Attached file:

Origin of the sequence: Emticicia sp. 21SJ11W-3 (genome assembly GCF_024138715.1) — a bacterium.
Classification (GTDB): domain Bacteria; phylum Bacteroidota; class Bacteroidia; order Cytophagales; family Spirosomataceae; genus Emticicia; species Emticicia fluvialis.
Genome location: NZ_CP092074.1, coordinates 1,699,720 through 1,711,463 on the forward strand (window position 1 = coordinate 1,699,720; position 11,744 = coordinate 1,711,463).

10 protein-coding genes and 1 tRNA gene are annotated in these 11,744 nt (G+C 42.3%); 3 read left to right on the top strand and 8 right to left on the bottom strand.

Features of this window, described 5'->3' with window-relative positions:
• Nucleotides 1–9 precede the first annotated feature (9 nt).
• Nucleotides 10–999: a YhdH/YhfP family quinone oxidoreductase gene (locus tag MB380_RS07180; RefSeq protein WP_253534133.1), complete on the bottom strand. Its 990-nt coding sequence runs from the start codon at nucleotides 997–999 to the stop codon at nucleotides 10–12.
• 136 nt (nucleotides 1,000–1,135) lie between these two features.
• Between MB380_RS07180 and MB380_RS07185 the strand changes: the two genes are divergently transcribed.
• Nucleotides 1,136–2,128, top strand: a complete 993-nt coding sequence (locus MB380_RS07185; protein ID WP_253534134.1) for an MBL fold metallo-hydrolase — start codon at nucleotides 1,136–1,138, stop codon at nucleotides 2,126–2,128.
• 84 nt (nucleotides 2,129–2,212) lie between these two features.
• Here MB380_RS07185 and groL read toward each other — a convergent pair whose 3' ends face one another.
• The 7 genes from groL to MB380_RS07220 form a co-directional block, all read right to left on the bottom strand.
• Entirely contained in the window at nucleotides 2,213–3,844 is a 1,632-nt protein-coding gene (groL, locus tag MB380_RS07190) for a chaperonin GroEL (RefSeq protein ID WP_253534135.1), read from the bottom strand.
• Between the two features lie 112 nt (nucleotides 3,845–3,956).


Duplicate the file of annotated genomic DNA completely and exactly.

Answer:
Origin of the sequence: Emticicia sp. 21SJ11W-3 (genome assembly GCF_024138715.1) — a bacterium.
Classification (GTDB): domain Bacteria; phylum Bacteroidota; class Bacteroidia; order Cytophagales; family Spirosomataceae; genus Emticicia; species Emticicia fluvialis.
Genome location: NZ_CP092074.1, coordinates 1,699,720 through 1,711,463 on the forward strand (window position 1 = coordinate 1,699,720; position 11,744 = coordinate 1,711,463).

10 protein-coding genes and 1 tRNA gene are annotated in these 11,744 nt (G+C 42.3%); 3 read left to right on the top strand and 8 right to left on the bottom strand.

Features of this window, described 5'->3' with window-relative positions:
• Nucleotides 1–9 precede the first annotated feature (9 nt).
• Nucleotides 10–999: a YhdH/YhfP family quinone oxidoreductase gene (locus tag MB380_RS07180; RefSeq protein WP_253534133.1), complete on the bottom strand. Its 990-nt coding sequence runs from the start codon at nucleotides 997–999 to the stop codon at nucleotides 10–12.
• 136 nt (nucleotides 1,000–1,135) lie between these two features.
• Between MB380_RS07180 and MB380_RS07185 the strand changes: the two genes are divergently transcribed.
• Nucleotides 1,136–2,128, top strand: a complete 993-nt coding sequence (locus MB380_RS07185; protein ID WP_253534134.1) for an MBL fold metallo-hydrolase — start codon at nucleotides 1,136–1,138, stop codon at nucleotides 2,126–2,128.
• 84 nt (nucleotides 2,129–2,212) lie between these two features.
• Here MB380_RS07185 and groL read toward each other — a convergent pair whose 3' ends face one another.
• The 7 genes from groL to MB380_RS07220 form a co-directional block, all read right to left on the bottom strand.
• Entirely contained in the window at nucleotides 2,213–3,844 is a 1,632-nt protein-coding gene (groL, locus tag MB380_RS07190) for a chaperonin GroEL (RefSeq protein ID WP_253534135.1), read from the bottom strand.
• Between the two features lie 112 nt (nucleotides 3,845–3,956).